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Lebenserwartung, medizinischer Fortschritt und Gesundheitsausgaben: Theorie und Empirie

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  • Stefan Felder
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    Abstract

    Over the past 50 years Germans have spent a rising share of their income on health and enjoyed substantially longer lives as a result. The rising health share can be explained by a standard economic model: As people get richer they purchase additional years of life and less additional consumption, provided that satiation occurs more rapidly in non-health consumption. The gains in life years increasingly occur late in the lifespan. As a result the incremental cost-benefit ratio of health care deteriorates: marginal costs increase as the marginal productivity of medical inputs decreases in old age while marginal benefits decrease due to a rising hazard rate. On average, medical progress is worth it. Future income growth will further increase the health share, while population ageing will only marginally affect health care expenditures. Copyright Verein für Socialpolitik und Blackwell Publishers Ltd, 2006

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    Bibliographic Info

    Article provided by Verein für Socialpolitik in its journal Perspektiven der Wirtschaftspolitik.

    Volume (Year): 7 (2006)
    Issue (Month): s1 (05)
    Pages: 49-73

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    Handle: RePEc:bla:perwir:v:7:y:2006:i:s1:p:49-73

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    1. Dora L. Costa & Matthew E. Kahn, 2002. "Changes in the Value of Life: 1940-1980," NBER Working Papers 9396, National Bureau of Economic Research, Inc.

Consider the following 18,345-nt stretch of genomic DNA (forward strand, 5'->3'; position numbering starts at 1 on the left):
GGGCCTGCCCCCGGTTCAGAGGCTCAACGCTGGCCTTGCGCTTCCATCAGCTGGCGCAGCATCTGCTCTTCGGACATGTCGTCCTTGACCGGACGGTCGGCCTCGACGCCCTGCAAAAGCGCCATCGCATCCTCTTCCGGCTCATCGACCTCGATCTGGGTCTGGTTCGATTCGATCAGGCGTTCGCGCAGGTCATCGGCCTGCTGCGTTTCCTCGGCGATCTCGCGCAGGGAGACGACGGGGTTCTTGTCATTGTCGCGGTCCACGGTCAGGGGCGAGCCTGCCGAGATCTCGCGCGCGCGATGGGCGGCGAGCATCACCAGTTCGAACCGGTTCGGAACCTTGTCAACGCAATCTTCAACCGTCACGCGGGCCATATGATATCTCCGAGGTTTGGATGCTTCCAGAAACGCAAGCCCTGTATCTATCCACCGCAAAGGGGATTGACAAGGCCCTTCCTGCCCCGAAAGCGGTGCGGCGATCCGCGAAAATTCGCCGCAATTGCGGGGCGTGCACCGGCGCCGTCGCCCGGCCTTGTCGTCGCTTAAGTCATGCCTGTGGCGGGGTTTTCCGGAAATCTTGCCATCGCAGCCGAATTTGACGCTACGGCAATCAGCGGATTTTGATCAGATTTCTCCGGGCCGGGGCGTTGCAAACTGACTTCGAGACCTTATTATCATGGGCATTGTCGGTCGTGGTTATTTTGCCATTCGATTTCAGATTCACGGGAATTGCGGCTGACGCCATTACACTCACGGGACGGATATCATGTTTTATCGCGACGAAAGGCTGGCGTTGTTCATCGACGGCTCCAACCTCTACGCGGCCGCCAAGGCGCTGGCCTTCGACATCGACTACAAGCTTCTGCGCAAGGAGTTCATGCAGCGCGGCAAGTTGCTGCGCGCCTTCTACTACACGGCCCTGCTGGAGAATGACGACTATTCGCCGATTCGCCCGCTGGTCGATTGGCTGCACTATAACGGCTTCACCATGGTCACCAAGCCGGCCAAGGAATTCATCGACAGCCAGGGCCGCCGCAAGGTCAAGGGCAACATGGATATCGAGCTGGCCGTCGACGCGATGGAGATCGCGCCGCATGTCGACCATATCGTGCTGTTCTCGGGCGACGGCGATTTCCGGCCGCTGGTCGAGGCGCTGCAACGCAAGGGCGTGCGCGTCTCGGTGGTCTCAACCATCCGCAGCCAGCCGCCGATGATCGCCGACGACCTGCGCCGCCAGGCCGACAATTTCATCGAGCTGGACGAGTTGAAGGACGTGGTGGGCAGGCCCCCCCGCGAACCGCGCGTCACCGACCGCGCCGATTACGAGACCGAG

2. Meltzer, David, 1997. "Accounting for future costs in medical cost-effectiveness analysis," Journal of Health Economics, Elsevier, vol. 16(1), pages 33-64, February.
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    9. Peter Zweifel & Stefan Felder & Andreas Werblow, 2004. "Population Ageing and Health Care Expenditure: New Evidence on the "Red Herring"," The Geneva Papers on Risk and Insurance, The International Association for the Study of Insurance Economics, vol. 29(4), pages 652-666, October.
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    16. David M. Cutler & Ellen Meara, 1999. "The Technology of Birth: Is it Worth it?," NBER Working Papers 7390, National Bureau of Economic Research, Inc.
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    19. Getzen, Thomas E., 2000. "Health care is an individual necessity and a national luxury: applying multilevel decision models to the analysis of health care expenditures," Journal of Health Economics, Elsevier, vol. 19(2), pages 259-270, March.
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    Cited by:
    1. Hartmut Kliemt, 2006. "Ethische Konflikte im Gesundheitswesen," Perspektiven der Wirtschaftspolitik, Verein für Socialpolitik, vol. 7(s1), pages 27-48, 05.
    2. Ried, Walter, 2006. "Gesundheitsausgaben für Überlebende und Verstorbene im demographischen Wandel: der Einfluss des medizinischen Fortschritts," Wirtschaftswissenschaftliche Diskussionspapiere 10/2006, Ernst Moritz Arndt University of Greifswald, Faculty of Law and Economics.

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